Apple's CD-crushing, music industry–transforming iTunes music store will triple the length of many of its song samples from 30 to 90 seconds.
The change was announced in a "Dear Label Representative" email sent to, well, representatives of music-distribution labels. The missive said in part: "We are pleased to let you know that we are preparing to increase the length of music previews from 30 seconds to 90 seconds on the iTunes Store in the United States."
No mention was made of increasing the sample length in other countries — yet — but it's a safe assumption that negotiations with international labels to allow such an increase are underway.
The sample expansion has one limit, however: 90-second samples will only be allowed for iTunes offerings that are over two minutes and 30 seconds in length — a restriction that will keep the 30-second rule in force for classics such as Randy Newman's Political Science and Mama Told Me Not To Come, The Clash's London's Burning and White Riot, and the majority of The Ramones' oeuvre.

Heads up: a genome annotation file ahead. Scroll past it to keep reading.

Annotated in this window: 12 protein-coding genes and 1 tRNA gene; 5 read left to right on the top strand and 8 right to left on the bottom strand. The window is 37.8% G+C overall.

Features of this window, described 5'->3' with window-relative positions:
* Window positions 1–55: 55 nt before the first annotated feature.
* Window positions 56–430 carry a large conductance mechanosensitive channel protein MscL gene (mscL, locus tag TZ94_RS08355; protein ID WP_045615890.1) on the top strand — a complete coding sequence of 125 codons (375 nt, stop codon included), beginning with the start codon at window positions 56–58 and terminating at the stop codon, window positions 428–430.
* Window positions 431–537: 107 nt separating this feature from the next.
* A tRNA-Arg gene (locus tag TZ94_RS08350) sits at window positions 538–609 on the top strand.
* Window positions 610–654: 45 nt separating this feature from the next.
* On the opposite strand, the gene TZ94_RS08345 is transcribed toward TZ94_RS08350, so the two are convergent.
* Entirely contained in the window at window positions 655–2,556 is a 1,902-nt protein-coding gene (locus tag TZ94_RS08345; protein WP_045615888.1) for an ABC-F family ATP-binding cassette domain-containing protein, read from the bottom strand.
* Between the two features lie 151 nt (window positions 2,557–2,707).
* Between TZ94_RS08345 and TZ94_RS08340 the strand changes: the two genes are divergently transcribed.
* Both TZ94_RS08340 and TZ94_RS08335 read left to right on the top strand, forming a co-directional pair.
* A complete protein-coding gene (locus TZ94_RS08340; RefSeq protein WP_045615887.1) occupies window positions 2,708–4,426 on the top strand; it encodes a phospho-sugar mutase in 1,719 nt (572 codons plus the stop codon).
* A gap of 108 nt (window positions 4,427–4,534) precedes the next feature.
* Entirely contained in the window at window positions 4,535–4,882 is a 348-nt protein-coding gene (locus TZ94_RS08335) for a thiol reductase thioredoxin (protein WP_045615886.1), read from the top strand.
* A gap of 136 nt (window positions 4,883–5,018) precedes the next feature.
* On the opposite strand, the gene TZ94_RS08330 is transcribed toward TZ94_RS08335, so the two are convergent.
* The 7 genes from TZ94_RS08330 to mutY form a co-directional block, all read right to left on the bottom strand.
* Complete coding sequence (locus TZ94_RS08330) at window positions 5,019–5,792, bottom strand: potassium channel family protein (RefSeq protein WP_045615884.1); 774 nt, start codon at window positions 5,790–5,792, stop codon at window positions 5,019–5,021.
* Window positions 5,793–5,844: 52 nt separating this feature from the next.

One quartet of lovable Liverpudlian moptops was also famous for the brevity of their offerings, especially in their early years, but negotiations that would allow The Beatles' catalog onto the iTunes Store have dragged on for years, with no end in sight.
Perhaps the greatest beneficiary of the extension — aside, of course, from the labels, which should see increased sales from increased sample lengths — are classical music aficionados. A 30-second sample of, say, Debussy's G minor Quartet or Boulez' Le Marteau Sans Maître can hardly give you a flavor of the entire work, while a 30-second clip of Waka Flocka Flame's "No Hands" should provide more than enough tunage to make an informed buying decision — although at 4:27, "No Hands" is now eligible for the full 90-second treatment. ®